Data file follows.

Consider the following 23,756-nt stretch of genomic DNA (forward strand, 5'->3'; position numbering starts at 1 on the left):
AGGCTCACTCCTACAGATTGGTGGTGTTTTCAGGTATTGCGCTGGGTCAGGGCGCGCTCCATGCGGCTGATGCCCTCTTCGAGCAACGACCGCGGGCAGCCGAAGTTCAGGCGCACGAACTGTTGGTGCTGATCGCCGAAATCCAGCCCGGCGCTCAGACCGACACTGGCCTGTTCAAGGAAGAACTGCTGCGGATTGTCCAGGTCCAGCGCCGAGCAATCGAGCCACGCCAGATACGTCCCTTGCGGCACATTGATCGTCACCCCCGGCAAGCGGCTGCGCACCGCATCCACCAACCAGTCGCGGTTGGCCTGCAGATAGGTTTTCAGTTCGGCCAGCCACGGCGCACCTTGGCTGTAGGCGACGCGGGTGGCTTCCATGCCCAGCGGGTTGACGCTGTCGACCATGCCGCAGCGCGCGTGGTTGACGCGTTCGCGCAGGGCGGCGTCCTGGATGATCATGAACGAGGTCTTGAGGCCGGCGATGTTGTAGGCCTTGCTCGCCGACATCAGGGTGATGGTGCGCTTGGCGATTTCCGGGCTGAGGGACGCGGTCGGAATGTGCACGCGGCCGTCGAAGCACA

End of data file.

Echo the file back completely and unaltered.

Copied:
Consider the following 23,756-nt stretch of genomic DNA (forward strand, 5'->3'; position numbering starts at 1 on the left):
AGGCTCACTCCTACAGATTGGTGGTGTTTTCAGGTATTGCGCTGGGTCAGGGCGCGCTCCATGCGGCTGATGCCCTCTTCGAGCAACGACCGCGGGCAGCCGAAGTTCAGGCGCACGAACTGTTGGTGCTGATCGCCGAAATCCAGCCCGGCGCTCAGACCGACACTGGCCTGTTCAAGGAAGAACTGCTGCGGATTGTCCAGGTCCAGCGCCGAGCAATCGAGCCACGCCAGATACGTCCCTTGCGGCACATTGATCGTCACCCCCGGCAAGCGGCTGCGCACCGCATCCACCAACCAGTCGCGGTTGGCCTGCAGATAGGTTTTCAGTTCGGCCAGCCACGGCGCACCTTGGCTGTAGGCGACGCGGGTGGCTTCCATGCCCAGCGGGTTGACGCTGTCGACCATGCCGCAGCGCGCGTGGTTGACGCGTTCGCGCAGGGCGGCGTCCTGGATGATCATGAACGAGGTCTTGAGGCCGGCGATGTTGTAGGCCTTGCTCGCCGACATCAGGGTGATGGTGCGCTTGGCGATTTCCGGGCTGAGGGACGCGGTCGGAATGTGCACGCGGCCGTCGAAGCACA